Civ4 AI Survivor Season 3: Championship Game Writeup

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After more than three months of running prior games, this was finally the big match: the Championship for Season Three of Civ4 AI Survivor. The dozen previous games produced an outstanding field of competitors, something that hadn't always looked likely when some of the favorites (Huayna Capac, Catherine, Cyrus, etc.) were knocked out in the opening round of competition. However, the wheat had been separated from the chaff during the playoff games, and the final six leaders were all highly accomplished individuals. Mansa Musa was the leader of the pack in this regard, with five previous first place finishes including both his opening round game and playoff game. This season's competition seemed to cement Mansa's place as the best economic leader in the game, and he was one of the favorites to emerge with the overall title. There were two other leaders who had also won both of their previous matches in Season Three, Julius Caesar of Rome and Stalin of Russia. Caesar was easier to understand here, with Praetorian-fueled conquests allowing him to snowball to dominant victories in multiple matches. Stalin had been the surprise candidate of Season Three, a leader who had done very little in past years before exploding this season with two gold medal finishes. Caesar and Stalin were also competing for the Golden Spear award, with each of them having a terrifying six kills in their pockets coming into this match. During the first two seasons Huayna Capac had the most kills with eight in total, and both of these leaders had nearly equalled that in two games! Scary stuff.

While the other three leaders couldn't boast of having gold/gold finishes like Mansa, Caesar, and Stalin, they were also dangerous and highly skilled individuals deserving careful scrutiny. Justinian was the Season One champion and had made it back to the final game once more. We've learned by now that his Spiritual/Imperialistic traits are some of the best for an AI leader to have in these events, and Justinian's pairing with the Cataphract unique unit makes for a very powerful combination. Pacal found himself in the Championship game for the second year in a row, and he hoped to use his Financial trait and low peace weight combo to good advantage. Pacal had slipped into this match in fairly unimpressive fashion with a series of second place finishes, but he was one of the most popular picks to win this game regardless. Finally, there was Kublai Khan of the Mongols, who was also making a repeat appearance in the Championship game for the second season in a row. Kublai eternally seems to be overlooked despite a strong track record with two previous gold medals and two more silver medals. The general community consensus seemed to be that Kublai fared well against weaker competition, but would struggle here on the biggest stage.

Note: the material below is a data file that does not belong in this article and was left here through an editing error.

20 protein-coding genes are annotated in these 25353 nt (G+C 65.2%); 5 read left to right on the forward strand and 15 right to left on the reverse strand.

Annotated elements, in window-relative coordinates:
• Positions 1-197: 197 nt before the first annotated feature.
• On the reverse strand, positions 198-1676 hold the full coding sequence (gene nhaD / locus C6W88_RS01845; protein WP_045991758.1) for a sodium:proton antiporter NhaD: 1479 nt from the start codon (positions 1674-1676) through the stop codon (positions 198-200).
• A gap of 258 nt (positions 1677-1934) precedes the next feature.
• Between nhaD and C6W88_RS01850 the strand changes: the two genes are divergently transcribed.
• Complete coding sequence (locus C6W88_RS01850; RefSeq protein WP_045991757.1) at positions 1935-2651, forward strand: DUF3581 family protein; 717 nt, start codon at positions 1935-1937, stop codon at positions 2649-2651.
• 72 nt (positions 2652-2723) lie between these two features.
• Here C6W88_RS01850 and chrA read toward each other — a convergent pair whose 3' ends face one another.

We returned to the same circular map for the Championship game from past seasons. This is a Donut map script that's been heavily customized to ensure that all of the starting positions are mirrored. All of the AIs have access to the strategic resources (including ivory) and luxuries are balanced to make sure that everyone has roughly the same amount. The entire map isn't mirrored, but the starting positions are equally distributed around the outer edge and there's a fair chance for everyone to push into the center with their land grab. The one element of randomness consisted of which leaders started next to each other, and the general perception was that Mansa Musa had been unlucky here, paired with Stalin and Pacal as neighbors. To be fair though, there wasn't really anywhere that Mansa could have been placed on this map that would have been a good spot. He badly needed another high peace weight leader to appear in this game and take some of the heat off of him. Without an economic partner, there was a very good chance that Mansa would be everyone's "worst enemy" and get dogpiled at an early stage of the game. He was both one of the favorites to win and the most popular choice in the First to Die category for this very reason.